The second important difference between the two types of insurance is that UM benefits are based on fault. To receive these benefits, the insured must show that the other party involved in the accident was negligent and that the other vehicle was uninsured. 5 Damages in Tort Actions § 47.51 at 47-171 (1991). The Nalbone court acknowledged that the collateral source rule, a fault-based doctrine, is at odds with a no-fault system of insurance. The court stated that use of the collateral source rule to permit receipt of no-fault insurance payments to compensate for wage losses that did not actually occur "sanctions a windfall for insureds by introducing a fault-based doctrine into a no-fault system of insurance." 569 A.2d at 76 (emphasis added).2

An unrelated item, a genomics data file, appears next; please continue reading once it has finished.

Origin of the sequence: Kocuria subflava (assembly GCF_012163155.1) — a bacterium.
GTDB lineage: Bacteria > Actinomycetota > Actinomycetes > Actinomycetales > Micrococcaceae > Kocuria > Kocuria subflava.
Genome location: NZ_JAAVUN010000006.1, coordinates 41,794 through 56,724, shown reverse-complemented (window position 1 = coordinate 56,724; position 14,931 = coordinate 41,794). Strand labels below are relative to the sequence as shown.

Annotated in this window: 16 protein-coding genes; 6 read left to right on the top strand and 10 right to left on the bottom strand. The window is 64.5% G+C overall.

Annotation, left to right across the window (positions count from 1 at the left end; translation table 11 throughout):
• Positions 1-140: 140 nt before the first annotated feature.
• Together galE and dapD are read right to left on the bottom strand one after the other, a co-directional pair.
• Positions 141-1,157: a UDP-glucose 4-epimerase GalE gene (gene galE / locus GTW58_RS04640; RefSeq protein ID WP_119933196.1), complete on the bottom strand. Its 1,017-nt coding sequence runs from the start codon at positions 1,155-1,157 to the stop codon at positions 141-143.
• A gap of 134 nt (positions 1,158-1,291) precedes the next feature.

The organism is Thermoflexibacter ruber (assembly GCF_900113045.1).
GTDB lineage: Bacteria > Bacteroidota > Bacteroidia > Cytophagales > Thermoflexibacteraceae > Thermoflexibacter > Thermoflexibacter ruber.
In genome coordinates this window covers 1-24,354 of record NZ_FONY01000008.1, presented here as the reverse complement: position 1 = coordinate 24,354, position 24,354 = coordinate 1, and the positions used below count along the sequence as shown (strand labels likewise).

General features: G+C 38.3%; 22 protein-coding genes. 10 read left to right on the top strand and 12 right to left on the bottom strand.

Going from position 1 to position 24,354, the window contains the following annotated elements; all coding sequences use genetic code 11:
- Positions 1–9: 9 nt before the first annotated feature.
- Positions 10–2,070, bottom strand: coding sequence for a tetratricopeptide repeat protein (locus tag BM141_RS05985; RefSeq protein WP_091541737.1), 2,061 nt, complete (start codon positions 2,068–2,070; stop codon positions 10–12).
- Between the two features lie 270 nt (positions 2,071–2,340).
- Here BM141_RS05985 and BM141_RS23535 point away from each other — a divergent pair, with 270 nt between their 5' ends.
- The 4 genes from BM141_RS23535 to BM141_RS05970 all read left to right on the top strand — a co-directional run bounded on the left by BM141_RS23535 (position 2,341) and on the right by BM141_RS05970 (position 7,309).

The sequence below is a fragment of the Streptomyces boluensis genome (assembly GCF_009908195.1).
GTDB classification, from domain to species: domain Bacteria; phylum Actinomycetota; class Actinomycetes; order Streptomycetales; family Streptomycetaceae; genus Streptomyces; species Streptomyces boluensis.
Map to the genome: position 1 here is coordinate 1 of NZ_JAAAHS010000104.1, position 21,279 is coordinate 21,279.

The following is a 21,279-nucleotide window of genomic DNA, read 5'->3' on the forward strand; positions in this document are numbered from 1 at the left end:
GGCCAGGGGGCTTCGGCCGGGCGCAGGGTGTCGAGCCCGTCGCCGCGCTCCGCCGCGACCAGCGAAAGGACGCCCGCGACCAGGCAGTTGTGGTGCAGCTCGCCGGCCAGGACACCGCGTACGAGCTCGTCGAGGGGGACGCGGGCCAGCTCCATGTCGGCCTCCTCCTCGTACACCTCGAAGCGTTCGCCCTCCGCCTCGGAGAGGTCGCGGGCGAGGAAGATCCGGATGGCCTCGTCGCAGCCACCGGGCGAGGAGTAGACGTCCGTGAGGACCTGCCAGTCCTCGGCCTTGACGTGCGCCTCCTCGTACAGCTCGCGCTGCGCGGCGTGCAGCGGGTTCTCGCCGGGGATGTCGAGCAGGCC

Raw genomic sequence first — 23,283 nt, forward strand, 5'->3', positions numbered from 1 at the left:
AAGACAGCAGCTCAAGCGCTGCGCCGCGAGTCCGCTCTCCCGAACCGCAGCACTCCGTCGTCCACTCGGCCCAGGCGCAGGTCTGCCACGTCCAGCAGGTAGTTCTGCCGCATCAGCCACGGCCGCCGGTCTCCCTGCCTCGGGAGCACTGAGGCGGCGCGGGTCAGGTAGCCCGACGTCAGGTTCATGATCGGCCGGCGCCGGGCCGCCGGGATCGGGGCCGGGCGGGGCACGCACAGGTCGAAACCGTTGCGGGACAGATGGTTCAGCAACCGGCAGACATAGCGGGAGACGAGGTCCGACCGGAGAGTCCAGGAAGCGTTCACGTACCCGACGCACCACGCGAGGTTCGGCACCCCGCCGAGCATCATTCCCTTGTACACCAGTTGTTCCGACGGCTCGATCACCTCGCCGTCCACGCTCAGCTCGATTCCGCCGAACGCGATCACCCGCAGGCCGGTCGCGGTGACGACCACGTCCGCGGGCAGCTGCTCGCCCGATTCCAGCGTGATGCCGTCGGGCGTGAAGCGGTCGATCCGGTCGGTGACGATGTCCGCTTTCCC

The third significant difference between no-fault insurance and UM insurance is that UM coverage is not compulsory. Unlike no-fault coverage, which is mandatory under 21 Del.C. § 2118, UM coverage is available at the option of the insured. See 18 Del.C. § 3902(a)(1). The Delaware Supreme Court found this aspect of UM insurance important in a case in which it held that the collateral source rule is applicable when an injured person receives both UM benefits and workmen's compensation insurance. In Adams v. Delmarva Power & Light Co., 575 A.2d 1103 (Del.1990), the court held that the collateral source rule prevents a workmen's compensation carrier from obtaining a lien or set-off of UM benefits that are paid pursuant to a UM provision contained in the employee's personal automobile insurance policy. The Adams court distinguished an earlier case in which it held that an employer may offset UM recovery with workmen's compensation benefits paid by the employer's insurer when the employer has purchased the UM coverage for the employee. Harris v. New Castle County, 513 A.2d 1307, 1309 (Del.1986). In Adams, the UM proceeds came from insurance purchased by the employee himself. The court reasoned that the public policy underlying section 3902 permits a person to contract to establish a fund for supplemental coverage to protect against losses caused by uninsured motorists and found that Adams had done so.